I confess, I can spend hours (and do sometimes) looking through type foundry portfolios for the perfect font family (or just because it’s so fascinating). So, what is even better than reading through typography blogs? Playing typography games of course!

Two excellent games that will help you master typography are Shape Type which trains your eye on how a particular letter is formed, and Kern Type which trains you to see how the letters interact with one another. Both games are by Mark MacKay and María Munuera. They have some other cool games they have co-authored too, so check their websites out for more fun. Do you have a favorite type game? If so, leave me a comment, I’d love to know what they are.

Kat Lehman

Thinking about objects

Have you ever seriously thought about the objects you surround yourself with daily? Do they just exist and you use them? Or do you think about them and why you own them? What meaning do you ascribe to the stuff you have?

I just finished watching Gary Hustwit’s documentary Objectified. If you haven’t seen it, you really should rent it, especially if you are interested in industrial design. It had been on my watch list for a while (the film came out in 2009), but as industrial design isn’t my area of focus, I hadn’t taken the time to watch it until this weekend.

For those of you who have watched Hustwit’s other great film, Helveticahe uses a similar format. He interviews designers on their thoughts about what objects mean, what design means in relation to those objects, and what the impact industrial design has on all of us. One thing I was really heartened by was the focus on sustainability and the fact that today’s industrial designers if they are good at what they do, will design products cradle to cradle not cradle to grave. In other words, whatever they design should be endlessly reused and recycled and not dumped in a landfill.

While Hustwit interviews a number of designers and design teams, the two that really stood out for me were the interviews with Dieter Rams and his principles on good design, and the segments with IDEO’s staff. Rams is legendary in the product design world, and for good reason. His products are innovative and unobtrusive. They also don’t feel like they are designed; they just are. IDEO’s interviews, whose human-centered design work is transforming numerous industries, was equally enlightening when applied to product design. The care they give to each challenge is amazing.  If you are interested in human-centered design, check out their non-profit wing’s field guide.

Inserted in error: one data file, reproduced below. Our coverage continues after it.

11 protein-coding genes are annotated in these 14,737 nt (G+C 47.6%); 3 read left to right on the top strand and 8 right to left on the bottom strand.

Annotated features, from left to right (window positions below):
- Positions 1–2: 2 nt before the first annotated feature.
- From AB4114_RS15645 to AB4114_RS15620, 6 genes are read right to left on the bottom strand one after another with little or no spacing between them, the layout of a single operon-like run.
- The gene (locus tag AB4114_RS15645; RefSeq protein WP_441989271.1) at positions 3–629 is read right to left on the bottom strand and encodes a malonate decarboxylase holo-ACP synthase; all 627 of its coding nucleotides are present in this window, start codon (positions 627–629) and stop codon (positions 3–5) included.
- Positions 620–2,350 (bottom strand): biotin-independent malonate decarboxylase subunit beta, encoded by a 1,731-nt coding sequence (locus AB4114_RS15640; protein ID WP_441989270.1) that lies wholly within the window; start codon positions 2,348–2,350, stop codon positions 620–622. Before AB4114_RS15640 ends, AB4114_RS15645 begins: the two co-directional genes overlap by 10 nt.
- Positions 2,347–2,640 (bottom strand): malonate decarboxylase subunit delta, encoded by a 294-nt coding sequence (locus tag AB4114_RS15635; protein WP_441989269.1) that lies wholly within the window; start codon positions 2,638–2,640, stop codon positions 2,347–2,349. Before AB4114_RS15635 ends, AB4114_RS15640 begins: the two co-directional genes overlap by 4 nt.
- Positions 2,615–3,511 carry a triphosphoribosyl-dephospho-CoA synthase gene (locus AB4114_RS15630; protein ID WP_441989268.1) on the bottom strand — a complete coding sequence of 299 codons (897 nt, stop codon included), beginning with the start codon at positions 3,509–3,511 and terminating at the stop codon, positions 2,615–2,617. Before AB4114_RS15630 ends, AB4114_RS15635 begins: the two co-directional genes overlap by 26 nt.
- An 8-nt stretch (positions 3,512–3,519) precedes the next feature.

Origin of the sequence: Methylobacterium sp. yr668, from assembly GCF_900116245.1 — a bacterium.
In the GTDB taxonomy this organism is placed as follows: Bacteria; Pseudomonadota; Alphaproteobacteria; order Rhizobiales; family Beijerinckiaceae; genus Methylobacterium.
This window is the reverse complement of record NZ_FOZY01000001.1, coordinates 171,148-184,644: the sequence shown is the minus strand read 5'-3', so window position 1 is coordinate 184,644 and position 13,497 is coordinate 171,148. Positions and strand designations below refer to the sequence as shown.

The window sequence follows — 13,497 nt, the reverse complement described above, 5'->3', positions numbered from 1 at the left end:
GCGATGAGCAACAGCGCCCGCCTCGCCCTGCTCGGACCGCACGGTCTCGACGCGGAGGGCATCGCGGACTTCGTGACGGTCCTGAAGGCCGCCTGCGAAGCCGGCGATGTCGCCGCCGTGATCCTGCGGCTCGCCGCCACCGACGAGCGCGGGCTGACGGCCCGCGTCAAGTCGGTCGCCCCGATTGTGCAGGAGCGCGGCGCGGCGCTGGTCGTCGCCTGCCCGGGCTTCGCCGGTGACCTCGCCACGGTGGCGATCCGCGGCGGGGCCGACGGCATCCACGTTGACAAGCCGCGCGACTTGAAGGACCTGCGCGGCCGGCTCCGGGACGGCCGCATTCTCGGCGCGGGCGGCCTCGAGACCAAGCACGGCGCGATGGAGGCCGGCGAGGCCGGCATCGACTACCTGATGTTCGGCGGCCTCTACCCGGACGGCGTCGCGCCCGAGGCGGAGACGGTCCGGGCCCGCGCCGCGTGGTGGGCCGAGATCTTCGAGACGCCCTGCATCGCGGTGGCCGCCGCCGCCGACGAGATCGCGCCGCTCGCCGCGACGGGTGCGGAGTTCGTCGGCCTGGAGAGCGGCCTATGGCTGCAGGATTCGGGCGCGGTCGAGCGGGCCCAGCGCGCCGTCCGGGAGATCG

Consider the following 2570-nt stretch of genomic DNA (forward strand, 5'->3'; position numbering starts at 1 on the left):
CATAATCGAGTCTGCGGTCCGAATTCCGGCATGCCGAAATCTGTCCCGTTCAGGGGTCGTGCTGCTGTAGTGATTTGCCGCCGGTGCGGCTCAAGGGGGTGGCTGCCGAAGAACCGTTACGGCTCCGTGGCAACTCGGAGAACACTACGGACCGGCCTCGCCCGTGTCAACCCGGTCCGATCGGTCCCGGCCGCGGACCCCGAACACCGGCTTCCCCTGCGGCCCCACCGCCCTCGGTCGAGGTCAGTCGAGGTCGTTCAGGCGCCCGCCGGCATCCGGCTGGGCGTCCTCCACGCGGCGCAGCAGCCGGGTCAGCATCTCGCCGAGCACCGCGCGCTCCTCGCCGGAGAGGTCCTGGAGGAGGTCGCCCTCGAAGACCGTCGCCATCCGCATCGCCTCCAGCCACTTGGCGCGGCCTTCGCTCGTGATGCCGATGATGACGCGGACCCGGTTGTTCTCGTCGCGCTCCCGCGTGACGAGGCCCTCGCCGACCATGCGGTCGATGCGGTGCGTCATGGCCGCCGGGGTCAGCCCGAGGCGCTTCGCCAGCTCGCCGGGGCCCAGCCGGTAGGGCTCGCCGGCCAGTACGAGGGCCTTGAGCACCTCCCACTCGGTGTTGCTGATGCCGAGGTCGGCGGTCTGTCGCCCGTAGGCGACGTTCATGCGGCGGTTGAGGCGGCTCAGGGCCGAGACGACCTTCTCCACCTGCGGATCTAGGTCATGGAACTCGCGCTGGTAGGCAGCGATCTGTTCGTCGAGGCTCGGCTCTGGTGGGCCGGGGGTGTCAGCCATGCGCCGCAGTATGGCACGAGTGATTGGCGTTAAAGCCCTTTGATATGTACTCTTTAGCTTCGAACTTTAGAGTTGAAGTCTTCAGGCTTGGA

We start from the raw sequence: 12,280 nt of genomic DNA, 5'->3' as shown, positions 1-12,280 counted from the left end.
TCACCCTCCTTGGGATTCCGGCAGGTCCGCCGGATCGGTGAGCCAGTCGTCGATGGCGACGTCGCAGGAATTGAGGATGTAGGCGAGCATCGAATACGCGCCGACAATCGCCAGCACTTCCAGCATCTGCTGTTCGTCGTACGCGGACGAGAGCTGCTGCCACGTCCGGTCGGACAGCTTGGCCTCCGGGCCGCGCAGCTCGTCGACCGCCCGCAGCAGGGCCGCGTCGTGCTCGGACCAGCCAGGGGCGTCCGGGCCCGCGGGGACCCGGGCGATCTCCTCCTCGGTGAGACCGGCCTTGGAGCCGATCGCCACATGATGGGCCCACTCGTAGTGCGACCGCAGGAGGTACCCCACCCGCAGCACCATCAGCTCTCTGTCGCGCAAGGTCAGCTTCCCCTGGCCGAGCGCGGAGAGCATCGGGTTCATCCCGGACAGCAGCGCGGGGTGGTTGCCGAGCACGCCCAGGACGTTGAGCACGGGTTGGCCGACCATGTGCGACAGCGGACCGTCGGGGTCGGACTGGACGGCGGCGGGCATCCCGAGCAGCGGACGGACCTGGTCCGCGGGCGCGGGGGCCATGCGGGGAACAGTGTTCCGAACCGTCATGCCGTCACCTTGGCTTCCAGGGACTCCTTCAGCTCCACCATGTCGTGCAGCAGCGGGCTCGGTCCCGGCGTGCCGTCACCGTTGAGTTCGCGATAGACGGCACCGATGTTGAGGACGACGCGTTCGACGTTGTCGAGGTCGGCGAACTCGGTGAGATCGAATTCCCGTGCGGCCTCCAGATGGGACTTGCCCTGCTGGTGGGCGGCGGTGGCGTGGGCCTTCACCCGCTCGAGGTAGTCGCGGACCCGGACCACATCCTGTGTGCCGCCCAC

What objects have meaning to you?

-Kat Lehman

New Year, New Ventures

Can you believe it’s almost 2019? No? We can’t either. Where in the world did this past year go? It’s been a whirlwind one for us and for everyone we know. How about you?

With each new year, we always take time to look back where we’ve been, what we’ve done, and then plan what we want to accomplish in the upcoming year. This year has been no exception. With trips to Iceland, Scotland, North Carolina, and Texas, we’ve had a full travel schedule. Anna and Kat are finishing degrees in 2019 and we look forward to all their fantastic ideas reaching fruition in the upcoming year.

So, are you looking for something new? When was the last time you updated your website or branding? If it’s been a while, give us a call! We would love to meet you, get to know you and your business, and help you with your redesign or refreshing your web content. Should you want unique pictures for your website or product line, we also offer custom photography. We specialize in designing for small businesses and solopreneurs.

What has us excited

Being here for one. We are a new company in eastern Pennsylvania bringing good design to small businesses and non-profits. Does that sound like you? Are you struggling to get your business up on the web? We’re here to help!

We offer photography, web design, UX prototyping, copyediting, copywriting, and illustration. We believe in community and giving back. We believe in sustainability and creating the cleanest code we can. We work hard, and we’re here to help you be the best you can be in all that you do. Want to learn design skills yourself? We’d be happy to show you! Yep, you heard that right, we’ll help you learn what we know. We believe in transparency, listening, customer service, hard work, and making the world a better place than when we got here.

Not ready to give us a call? No problem, watch this space for design tips and tricks, what we’re up to, stuff we’ve read recently and what we are working on.